Firefighters Taming Southern California Blaze as Winds Fade - NBC Bay Area
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Firefighters Taming Southern California Blaze as Winds Fade

The blaze prompted evacuations, road closures that included large swaths of several busy freeways and the cancellation of outdoor events across the region due to extremely poor air quality.

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    NEWSLETTERS

    Slowing Winds Aid Saddleridge Firefight

    A break in the Santa Ana winds slowed the growth of the Saddleridge Fire burning in the north San Fernando Valley Oct. 12, 2019. (Published Saturday, Oct. 12, 2019)

    Evacuations orders for the Saddleridge Fire were lifted Saturday evening, after the fire forced tens of thousands of people to be evacuated.

    Updated Story: Residents Wait to See What 'Curtain of Fire' Left Behind

    Growth of the fire slowed overnight as winds slowed and became less erratic.

    The fire has left one person dead, a firefighter injured, and at least 32 homes destroyed or damaged since Thursday night, driven by high winds through the suburban communities in the north valley area.

    The blaze prompted evacuations, road closures that included large swaths of several busy freeways and the cancellation of outdoor events across the region due to extremely poor air quality.

    Impacting areas of Granada Hills, Porter Ranch, and Sylmar -- along with other neighboring communities -- signs of progress in the firefight came Friday afternoon, with previously evacuated residents living south of the 118 Freeway being allowed back into their homes.

    Weather conditions improved Saturday, as winds began to slow into the afternoon and humidity increased.

    The fire had blackened 7,965 acres as of 7 p.m Saturday and was 33% contained.

    The fire was one of several burning in Southern California and prompted local officials and Gov. Gavin Newsom to declare emergency declarations for firefighting resources in Los Angeles and Riverside counties.

    One fatality was reported — a man who suffered a heart attack during the fire as he attempted to defend his home.

    Red flag warnings were extended until 6 p.m. Saturday for parts of LA and Ventura counties.

    "As you can imagine the embers from the wind have been traveling a significant distance which causes another fire to start," Los Angeles Fire Department Chief Ralph Terrazas said.

    It was a sleepless night for Porter Ranch resident Gordon Wolf.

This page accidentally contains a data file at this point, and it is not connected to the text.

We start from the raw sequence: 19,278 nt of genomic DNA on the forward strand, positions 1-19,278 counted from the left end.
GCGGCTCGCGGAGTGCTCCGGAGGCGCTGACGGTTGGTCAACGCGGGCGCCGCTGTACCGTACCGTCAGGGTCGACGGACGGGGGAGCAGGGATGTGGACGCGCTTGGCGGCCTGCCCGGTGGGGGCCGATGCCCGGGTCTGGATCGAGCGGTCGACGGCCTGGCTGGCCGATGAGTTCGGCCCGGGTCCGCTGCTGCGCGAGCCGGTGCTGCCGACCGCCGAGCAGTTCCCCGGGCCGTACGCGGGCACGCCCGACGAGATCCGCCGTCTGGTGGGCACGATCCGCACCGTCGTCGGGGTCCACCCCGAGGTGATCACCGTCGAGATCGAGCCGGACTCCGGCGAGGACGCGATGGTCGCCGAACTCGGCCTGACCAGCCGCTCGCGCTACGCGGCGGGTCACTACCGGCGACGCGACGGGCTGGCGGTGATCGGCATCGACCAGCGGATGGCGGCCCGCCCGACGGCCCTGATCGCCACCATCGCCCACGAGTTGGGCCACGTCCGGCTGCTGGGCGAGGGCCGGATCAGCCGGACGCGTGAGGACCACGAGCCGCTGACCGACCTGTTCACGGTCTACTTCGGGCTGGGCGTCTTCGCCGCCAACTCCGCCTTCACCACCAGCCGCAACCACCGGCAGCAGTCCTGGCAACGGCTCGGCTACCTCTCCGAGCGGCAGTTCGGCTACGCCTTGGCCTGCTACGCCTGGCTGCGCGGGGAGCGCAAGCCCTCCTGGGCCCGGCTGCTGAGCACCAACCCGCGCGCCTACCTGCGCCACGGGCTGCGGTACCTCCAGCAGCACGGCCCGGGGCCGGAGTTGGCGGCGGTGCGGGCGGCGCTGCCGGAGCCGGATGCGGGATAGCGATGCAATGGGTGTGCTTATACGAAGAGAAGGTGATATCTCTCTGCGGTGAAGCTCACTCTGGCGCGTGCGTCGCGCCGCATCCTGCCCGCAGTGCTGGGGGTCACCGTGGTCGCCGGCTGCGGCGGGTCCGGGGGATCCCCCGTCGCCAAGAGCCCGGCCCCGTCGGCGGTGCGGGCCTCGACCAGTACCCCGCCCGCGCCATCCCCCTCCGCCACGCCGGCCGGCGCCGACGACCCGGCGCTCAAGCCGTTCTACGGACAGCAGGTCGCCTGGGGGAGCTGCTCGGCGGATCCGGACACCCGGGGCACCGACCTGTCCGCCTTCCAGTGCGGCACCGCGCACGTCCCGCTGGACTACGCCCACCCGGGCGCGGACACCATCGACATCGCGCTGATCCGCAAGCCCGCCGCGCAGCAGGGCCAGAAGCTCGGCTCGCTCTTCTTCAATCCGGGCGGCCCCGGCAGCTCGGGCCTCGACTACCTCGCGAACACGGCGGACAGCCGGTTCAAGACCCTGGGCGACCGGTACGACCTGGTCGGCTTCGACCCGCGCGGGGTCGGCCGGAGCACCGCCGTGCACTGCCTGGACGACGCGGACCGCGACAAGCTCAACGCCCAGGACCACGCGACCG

He arrived at an evacuation center early Friday in Granada Hills.

    "It was the smell, and finally a police car came up the street," Wolf said. "My wife pretty well prepared everything. She had everything packed in suitcases. Bless her heart."

    Edwin Bernard told The Associated Press that he never saw the flames arrive so quickly or come so close to his home as this time. He watched as the fire swept down a hillside, sizzling through dry grass and igniting trees and bushes and spitting embers over his home of 30 years.

    He and his wife fled in their car, leaving behind medication, photo albums and their four cats. "It was a whole curtain of fire," Bernard said Friday.

    "There was fire on all sides. We had to leave."

    Some evacuation centers filled up Friday morning as residents, some of whom spent the night away from their homes, waited out the flames. Some homeowners were allowed back into their neighborhoods Friday morning.

    Infamous Santa Ana winds returned to Southern California Thursday, combining with dry conditions to elevate wildfire danger across the region. The winds fan flames, contributing to alarming rates of spread and generating some of California's worst wildfires.

    In addition to the evacuations and freeway closures Thursday, the fire also prompted the evacuation of 300 children housed at a juvenile hall in Sylmar, officials said.

    Arson investigators were probing the cause. A resident told NBCLA that she saw a power pole go up in flames near where authorities say the fire is believed to have started.

    "You could see the glow coming from the ground toward the tower," said Gina Schnell. "This doesn't look good."

    Southern California Edison said it owns the transmission tower, but a spokeswoman would not confirm that was where the fire began. The utility said it could take a long time to determine the cause and origin of the fire.

    Fire officials said they were interviewing witnesses, but had yet to make a determination on the cause of the fire.

    NBCLA's Eric Leonard and Associated Press contributed to this report.